I am not a great fan of network television but up until last year there was an interesting crime show called Lie to Me, in which Tim Roth played Dr. Cal Lightman, a consulting psychologist who had the uncanny ability to be able to tell when people were lying through their facial expressions. I always thought such a super-human lie detector was wasting his abilities on crime solving; he should be a hiring manager!
This premise of the television series is actually based on science. The main character uses the Facial Action Coding System, which was developed by a team of psychologist to standardize the physical characteristics of emotion. There is a science to detecting lies, including in a job interview. For a better understanding of how to spot liars, I suggest you read Spy the Lie, which was written by three former CIA analysts. These three former interrogators have some real insights about human deception.
First of all, understand that most people are prone to believe everyone. No one likes to think of the other party as a liar. No one feels comfortable judging other people, and even law enforcement officials tend to take statements at face value. However, if you watch carefully, you can use telltales that may indicate when you shouldn’t trust what the other party is saying.
If you are looking to catch someone in a dishonest act or a lie, most of what you need to know comes out in the first five seconds of asking the hard question, “Did you do this?” If the person is innocent, chances are they will respond in straightforward language. If the other party is guilty, he or she will go to extremes to prove his innocence, such as the man who insisted he walk his inquisitor to the trunk of his car to see the carton of Bibles he had for his church as a way to reinforce his denial that he stole $40 from a coworker. (Her later confessed to stealing the cash.)
Then there’s the misdirection tactic, where rather than answering a direct question, the liar will provide the truth to a question that wasn’t asked. The example from the book cites Vice President Dick Cheney dropping the “F” bomb on Senator Patrick Leahy on the Senate floor. Although the legislative session was not recorded, a number of reporters heard it, and when asked about the incident later, Vice President Cheney replied, “That’s not the kind of language I usually use” – classic non-denial, denial. Liars also will repeat a question to buy time, or they will flip the question around and use it to accuse or misdirect the questioner.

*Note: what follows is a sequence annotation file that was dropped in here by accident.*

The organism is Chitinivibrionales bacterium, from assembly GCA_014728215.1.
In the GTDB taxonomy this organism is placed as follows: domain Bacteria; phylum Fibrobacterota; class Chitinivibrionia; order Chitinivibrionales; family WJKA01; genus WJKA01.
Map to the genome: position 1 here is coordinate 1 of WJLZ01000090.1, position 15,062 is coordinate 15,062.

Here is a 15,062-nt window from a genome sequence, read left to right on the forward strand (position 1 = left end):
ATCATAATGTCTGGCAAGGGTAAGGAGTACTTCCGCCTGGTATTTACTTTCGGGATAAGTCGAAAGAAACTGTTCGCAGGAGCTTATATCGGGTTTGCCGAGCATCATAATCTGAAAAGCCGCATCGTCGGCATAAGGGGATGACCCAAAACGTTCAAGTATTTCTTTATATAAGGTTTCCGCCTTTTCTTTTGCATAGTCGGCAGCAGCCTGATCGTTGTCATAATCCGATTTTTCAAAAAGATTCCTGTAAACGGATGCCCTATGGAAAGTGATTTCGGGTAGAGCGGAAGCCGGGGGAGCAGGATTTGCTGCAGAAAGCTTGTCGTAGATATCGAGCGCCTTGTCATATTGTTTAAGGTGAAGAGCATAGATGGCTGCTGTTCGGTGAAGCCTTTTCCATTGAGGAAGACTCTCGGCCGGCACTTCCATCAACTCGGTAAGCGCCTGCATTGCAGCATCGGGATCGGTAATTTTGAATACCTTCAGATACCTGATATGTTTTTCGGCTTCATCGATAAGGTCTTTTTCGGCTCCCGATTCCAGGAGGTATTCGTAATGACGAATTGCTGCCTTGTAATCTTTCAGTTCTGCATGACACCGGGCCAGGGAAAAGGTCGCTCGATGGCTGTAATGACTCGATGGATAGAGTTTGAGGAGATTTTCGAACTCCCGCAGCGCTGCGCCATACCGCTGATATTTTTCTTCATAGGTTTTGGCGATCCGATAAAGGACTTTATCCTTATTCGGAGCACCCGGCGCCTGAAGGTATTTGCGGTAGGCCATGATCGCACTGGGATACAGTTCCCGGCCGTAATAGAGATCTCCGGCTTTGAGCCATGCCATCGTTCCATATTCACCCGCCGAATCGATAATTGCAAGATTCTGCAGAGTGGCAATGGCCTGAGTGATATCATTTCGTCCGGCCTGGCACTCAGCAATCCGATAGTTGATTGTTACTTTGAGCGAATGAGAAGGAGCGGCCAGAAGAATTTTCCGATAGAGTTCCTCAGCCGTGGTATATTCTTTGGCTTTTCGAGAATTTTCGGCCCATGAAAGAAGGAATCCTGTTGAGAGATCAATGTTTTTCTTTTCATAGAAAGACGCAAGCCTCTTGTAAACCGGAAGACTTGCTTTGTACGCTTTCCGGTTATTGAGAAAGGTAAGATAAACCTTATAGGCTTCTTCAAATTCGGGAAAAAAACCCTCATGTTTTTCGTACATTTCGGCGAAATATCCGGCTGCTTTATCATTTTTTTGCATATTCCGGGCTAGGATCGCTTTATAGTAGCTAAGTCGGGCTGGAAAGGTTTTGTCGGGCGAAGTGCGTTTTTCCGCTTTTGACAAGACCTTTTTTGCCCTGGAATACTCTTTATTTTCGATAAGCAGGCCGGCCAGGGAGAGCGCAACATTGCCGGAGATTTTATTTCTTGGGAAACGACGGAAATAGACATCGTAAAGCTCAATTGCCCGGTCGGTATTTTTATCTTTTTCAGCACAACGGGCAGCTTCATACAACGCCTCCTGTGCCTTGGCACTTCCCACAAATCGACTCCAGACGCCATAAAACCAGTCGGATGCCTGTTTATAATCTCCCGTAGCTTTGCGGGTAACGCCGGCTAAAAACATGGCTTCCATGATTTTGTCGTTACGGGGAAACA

Although there are many physical cues for lying, averting eye contact isn’t one of them. More telling are behaviors such as hiding the mouth or hiding the eyes, throat-clearing, swallowing, and biting or puckering the lips. There also is what the authors call “anchor point movement,” where the subject shifts his or her weight, such as fidgeting in the chair, to reduce anxiety. Grooming gestures like straightening a tie or brushing the hair can be a signal of anxiety. And, of course, nervous perspiration is also a dead giveaway.
So how can you apply these insights in a job interview? Here are some thoughts:
1. Ask some direct questions and watch for signs of deceptive behavior and responses within the first five seconds.
2. Remember that if they answer a question immediately and plainly, chances are they are telling the truth.
3. Liars will often respond to a question with another truthful statement that casts them in a more favorable light.
4. Liars also will repeat a question as a stall for time. They also will start attacking their inquisitor to cover up, or they will try to butter them up with compliments.
5. Nonverbal cues can be instructive, so watch for hiding the mouth and eyes, throat clearing or swallowing, grooming gestures, and fidgeting.
So try your own lie detector test the next time you find yourself interviewing a candidate. You might find the results enlightening.